Project management plays a fundamental role in the translation industry. The PM handles some critical behind-the-scenes tasks and orchestrates the management of the project itself. Their job is to make the final result optimal. So what does a project manager do? Keep reading to find out.
What does a translation project manager do?
In the world of professional translation services, the fundamental role of the PM to ensure the optimal result for clients. Below, we’ll break down each role in this key link in the translation chain to better understand how these professionals enable exceptional quality in deliverable projects.
Analyze the source files
The first step in the translation project is to receive and prepare the files that are to be translated. Files can range from simple MS Office documents to more advanced file formats like XML or software resource files; or DTP formats like Adobe InDesign and FrameMaker; or technical drawings in CAD file formats. Some files are received in PDF file format and need to be converted to an editable format. The PM needs to check the files and prepare them in a manner which is suitable for the translators.
Other things that may need the attention to the PM: Is it necessary to translate drawings like flow charts and schematics? In the event that there is a video involved, does it require voice- over or subtitles? All of these things need to be considered and prepared for translation as relevant.
Prepare the Translation Memories (TM) and terminology lists
One of the most common questions that a translator will ask a PM before starting to work on a project is: are there any TMs or glossaries available? If there are TMs, the PM will need to locate them and make them available to the team members.
Determine the project requirements
After assembling all of the files and information for the translators, the PM must determine the target languages and locales. Are there any specific stylistic guidelines based on these targets?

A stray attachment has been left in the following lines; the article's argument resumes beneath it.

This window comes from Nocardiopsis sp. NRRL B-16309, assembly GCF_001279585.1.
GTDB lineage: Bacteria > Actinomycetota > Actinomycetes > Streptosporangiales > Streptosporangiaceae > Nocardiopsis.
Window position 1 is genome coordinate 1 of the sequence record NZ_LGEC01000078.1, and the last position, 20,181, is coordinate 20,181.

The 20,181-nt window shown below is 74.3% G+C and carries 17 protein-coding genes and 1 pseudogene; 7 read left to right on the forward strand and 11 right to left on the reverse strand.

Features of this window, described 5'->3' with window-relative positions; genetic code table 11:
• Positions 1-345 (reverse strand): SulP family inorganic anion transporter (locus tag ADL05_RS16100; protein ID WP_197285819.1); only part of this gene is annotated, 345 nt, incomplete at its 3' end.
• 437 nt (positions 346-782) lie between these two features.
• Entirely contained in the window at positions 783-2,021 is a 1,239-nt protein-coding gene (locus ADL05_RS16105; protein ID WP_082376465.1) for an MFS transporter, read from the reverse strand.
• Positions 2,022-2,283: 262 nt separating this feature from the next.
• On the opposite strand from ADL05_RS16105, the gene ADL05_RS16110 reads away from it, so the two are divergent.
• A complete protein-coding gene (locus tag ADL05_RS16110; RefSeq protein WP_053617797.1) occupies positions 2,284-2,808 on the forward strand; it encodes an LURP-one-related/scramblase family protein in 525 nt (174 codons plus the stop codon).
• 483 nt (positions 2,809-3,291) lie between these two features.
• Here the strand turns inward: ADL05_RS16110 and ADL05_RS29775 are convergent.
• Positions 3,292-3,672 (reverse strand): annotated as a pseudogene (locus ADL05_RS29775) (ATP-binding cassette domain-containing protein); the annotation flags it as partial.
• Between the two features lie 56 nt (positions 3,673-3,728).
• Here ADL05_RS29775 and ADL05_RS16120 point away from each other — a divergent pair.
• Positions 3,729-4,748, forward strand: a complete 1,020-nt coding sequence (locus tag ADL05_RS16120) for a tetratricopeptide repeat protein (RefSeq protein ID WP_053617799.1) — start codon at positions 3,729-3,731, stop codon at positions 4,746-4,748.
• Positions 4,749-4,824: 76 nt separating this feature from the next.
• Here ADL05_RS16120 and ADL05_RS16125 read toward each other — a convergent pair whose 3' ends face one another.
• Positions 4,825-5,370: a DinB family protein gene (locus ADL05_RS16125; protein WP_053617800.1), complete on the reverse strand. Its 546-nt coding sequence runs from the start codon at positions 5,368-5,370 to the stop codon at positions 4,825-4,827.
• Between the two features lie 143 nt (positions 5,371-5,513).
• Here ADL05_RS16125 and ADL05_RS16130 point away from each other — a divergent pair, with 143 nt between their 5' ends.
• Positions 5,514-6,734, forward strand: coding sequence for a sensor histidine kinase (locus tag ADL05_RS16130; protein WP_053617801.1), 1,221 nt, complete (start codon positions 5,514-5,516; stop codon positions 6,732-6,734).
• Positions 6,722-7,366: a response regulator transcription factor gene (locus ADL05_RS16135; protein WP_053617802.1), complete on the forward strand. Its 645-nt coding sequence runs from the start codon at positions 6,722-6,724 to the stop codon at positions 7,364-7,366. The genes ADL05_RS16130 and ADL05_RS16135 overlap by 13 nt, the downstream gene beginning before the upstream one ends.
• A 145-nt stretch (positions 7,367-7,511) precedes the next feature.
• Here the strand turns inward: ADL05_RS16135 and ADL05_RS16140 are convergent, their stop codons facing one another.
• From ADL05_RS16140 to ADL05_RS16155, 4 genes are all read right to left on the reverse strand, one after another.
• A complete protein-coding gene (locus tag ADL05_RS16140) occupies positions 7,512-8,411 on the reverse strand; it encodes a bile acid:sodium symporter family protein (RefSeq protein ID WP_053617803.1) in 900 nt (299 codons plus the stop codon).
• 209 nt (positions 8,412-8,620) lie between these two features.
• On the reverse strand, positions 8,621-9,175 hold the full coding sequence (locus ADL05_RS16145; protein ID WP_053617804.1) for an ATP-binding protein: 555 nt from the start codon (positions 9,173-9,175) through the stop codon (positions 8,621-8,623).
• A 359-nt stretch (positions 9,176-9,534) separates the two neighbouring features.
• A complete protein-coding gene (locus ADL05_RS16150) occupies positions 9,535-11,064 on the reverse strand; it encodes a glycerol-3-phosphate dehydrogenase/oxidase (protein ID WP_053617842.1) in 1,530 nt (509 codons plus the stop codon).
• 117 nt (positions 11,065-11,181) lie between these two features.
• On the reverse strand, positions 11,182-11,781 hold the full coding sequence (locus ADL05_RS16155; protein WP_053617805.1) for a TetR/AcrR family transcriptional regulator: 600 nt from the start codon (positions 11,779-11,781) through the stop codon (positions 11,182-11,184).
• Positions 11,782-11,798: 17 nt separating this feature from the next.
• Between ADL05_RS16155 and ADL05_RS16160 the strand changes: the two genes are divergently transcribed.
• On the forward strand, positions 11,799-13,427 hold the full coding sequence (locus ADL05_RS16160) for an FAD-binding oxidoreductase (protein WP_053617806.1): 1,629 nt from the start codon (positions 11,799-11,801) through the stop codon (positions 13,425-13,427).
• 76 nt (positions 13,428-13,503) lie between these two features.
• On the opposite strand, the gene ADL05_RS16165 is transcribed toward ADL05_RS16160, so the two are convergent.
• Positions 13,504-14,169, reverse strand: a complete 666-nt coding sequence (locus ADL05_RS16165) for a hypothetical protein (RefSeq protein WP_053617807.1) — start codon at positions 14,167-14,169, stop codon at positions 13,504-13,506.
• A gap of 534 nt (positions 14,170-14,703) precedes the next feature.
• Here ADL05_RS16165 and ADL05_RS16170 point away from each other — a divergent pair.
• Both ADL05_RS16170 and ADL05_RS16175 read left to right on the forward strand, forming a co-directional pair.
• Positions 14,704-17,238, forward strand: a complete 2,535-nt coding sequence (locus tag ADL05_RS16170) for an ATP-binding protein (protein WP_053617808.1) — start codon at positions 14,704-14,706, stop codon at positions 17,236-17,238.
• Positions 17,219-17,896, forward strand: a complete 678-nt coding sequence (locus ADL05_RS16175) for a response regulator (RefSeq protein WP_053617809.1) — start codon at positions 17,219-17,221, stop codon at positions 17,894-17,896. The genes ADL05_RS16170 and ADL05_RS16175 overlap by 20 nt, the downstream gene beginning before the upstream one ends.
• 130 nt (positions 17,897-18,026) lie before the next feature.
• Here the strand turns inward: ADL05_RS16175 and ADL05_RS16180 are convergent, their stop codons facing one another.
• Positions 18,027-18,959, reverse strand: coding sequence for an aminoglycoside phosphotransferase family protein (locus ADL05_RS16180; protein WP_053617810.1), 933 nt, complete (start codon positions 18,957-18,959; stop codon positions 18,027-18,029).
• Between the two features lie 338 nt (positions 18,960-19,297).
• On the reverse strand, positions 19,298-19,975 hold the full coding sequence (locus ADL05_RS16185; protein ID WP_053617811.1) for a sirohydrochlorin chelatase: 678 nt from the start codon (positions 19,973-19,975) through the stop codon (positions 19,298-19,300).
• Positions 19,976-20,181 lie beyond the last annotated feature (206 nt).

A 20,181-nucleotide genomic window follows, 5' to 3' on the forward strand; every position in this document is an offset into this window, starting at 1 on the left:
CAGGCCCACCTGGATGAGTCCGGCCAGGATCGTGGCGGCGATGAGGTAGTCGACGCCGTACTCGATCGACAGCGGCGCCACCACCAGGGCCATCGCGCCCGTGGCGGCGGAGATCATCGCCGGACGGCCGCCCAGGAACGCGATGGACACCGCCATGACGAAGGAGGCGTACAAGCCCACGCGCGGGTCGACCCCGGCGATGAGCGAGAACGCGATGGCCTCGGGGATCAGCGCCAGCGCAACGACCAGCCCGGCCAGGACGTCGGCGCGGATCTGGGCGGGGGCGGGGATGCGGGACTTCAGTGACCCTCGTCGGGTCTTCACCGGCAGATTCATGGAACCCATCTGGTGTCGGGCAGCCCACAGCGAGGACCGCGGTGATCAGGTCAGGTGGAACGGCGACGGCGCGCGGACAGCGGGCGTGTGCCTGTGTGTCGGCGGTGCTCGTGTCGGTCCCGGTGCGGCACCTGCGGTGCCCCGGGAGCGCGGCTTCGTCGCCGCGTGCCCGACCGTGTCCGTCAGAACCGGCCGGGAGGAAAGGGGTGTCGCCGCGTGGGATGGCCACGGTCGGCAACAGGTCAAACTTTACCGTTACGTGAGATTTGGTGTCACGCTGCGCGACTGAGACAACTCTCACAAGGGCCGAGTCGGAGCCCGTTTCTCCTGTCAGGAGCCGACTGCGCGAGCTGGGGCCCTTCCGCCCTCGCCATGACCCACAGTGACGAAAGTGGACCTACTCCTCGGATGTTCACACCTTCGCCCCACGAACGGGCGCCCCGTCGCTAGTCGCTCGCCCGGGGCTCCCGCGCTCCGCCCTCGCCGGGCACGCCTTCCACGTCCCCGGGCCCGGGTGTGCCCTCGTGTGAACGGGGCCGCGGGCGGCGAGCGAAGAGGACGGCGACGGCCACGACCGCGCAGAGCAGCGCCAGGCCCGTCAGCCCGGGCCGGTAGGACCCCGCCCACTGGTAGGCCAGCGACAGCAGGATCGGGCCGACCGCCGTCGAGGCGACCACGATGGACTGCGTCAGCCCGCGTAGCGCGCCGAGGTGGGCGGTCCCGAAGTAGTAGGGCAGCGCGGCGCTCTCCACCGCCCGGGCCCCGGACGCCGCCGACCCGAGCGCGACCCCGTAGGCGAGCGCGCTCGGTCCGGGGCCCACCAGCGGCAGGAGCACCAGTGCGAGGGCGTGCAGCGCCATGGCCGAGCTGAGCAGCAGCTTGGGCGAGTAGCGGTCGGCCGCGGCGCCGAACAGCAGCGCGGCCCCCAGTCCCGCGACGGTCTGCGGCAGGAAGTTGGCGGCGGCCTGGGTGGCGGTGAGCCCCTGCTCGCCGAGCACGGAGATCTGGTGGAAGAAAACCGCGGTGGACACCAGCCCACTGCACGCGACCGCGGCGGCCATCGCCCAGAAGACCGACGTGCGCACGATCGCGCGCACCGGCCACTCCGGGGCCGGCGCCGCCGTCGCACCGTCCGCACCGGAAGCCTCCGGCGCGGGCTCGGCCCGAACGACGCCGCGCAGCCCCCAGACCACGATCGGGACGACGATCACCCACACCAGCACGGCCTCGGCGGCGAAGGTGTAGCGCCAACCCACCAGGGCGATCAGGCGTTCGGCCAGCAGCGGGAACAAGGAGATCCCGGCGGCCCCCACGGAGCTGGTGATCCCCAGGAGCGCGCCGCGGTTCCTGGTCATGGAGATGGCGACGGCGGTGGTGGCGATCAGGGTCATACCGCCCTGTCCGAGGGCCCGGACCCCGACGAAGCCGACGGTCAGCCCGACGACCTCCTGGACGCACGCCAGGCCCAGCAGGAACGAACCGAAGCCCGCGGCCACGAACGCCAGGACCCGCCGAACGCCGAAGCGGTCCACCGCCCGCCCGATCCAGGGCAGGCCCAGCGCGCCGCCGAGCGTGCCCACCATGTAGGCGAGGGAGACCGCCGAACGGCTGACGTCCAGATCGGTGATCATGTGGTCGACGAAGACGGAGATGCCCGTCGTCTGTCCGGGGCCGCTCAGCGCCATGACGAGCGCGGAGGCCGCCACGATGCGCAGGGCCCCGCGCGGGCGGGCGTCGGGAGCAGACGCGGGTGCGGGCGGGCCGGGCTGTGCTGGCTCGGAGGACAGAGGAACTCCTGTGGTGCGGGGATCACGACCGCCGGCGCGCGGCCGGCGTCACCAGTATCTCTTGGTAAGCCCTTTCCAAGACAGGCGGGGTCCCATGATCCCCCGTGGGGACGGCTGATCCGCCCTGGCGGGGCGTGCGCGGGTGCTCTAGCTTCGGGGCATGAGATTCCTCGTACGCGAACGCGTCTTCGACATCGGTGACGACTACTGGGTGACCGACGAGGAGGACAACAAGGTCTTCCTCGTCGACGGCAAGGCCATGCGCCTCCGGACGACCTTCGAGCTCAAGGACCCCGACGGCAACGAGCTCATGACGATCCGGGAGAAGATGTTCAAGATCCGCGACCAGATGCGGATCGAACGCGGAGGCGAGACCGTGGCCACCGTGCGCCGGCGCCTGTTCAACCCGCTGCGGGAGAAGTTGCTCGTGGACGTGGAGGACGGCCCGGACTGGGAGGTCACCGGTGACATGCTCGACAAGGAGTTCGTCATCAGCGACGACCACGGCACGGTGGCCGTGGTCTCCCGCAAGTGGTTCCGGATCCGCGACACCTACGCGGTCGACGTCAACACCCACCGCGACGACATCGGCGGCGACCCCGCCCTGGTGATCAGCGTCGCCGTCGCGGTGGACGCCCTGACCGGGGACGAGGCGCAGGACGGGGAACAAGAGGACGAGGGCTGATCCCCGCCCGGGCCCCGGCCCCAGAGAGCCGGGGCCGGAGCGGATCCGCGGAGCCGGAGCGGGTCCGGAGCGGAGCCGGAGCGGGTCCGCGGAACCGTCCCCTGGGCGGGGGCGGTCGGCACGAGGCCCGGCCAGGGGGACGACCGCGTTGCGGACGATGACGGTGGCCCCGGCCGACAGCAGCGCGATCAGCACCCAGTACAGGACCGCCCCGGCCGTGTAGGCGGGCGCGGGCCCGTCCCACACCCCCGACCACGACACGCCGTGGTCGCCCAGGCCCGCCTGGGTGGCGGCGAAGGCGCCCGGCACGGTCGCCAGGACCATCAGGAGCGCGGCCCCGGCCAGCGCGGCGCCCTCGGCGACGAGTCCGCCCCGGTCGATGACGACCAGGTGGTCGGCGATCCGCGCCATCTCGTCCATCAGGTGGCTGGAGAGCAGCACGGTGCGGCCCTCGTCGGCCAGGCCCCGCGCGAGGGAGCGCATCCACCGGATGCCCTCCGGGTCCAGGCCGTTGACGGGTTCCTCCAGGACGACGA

Negotiate prices with suppliers
Each project has its own supply chain. So besides translators, numerous other suppliers and vendors may be contracted for the project. The PM may need to negotiate prices for these services, while considering the overall project budget and factors.
Preparing the work plan
After analyzing the source files, the manager creates a specific project plan for the particular assignment. From this moment on, different resources will be used, timelines and deadlines will be calculated, the correct teams will be chosen in terms of skill sets and languages, among many other things necessary for teamwork.
As a project manager, this is one of the most important parts of the job. This professional should select the translators that best suit the project in question and form teams to be able to tackle the work in the best possible way. To achieve this, it must be a person who knows well the skills and potentials of each translator. The PM is the bridge between the translator and the client, so among his tasks is to convey to the client any questions, terminological or of any kind, that the translator may have about the content of the text.
Guide the client through the process
Another function that a project manager has is to be in contact with the client and guide him through the budgets, as well as familiarize him with the jargon of the sector (editing or proofreading, what is a translation memory and why is it important to the project).
Review final files before delivery
At the end of each project, the manager will perform their own quality assurance step before delivering the final files to the client. This will ensure that the final files received correspond to the project instructions, and often this is in addition to a review that has already been done by one of the linguists on the team.
Manage the final TMs
The PM needs to collect the TMs after the project is delivered, update the main TMs and store as relevant in the company servers. This is a pain-in-the-neck task but nevertheless needs to be done diligently and scrupulously. Otherwise, preparing for the next project will be more difficult.
After the dust settles and the project is delivered, the end customer needs to get the invoice for payment. The role of the PM in this stage varies from company to company, but the PM always needs to part of the Accounts Receivable process.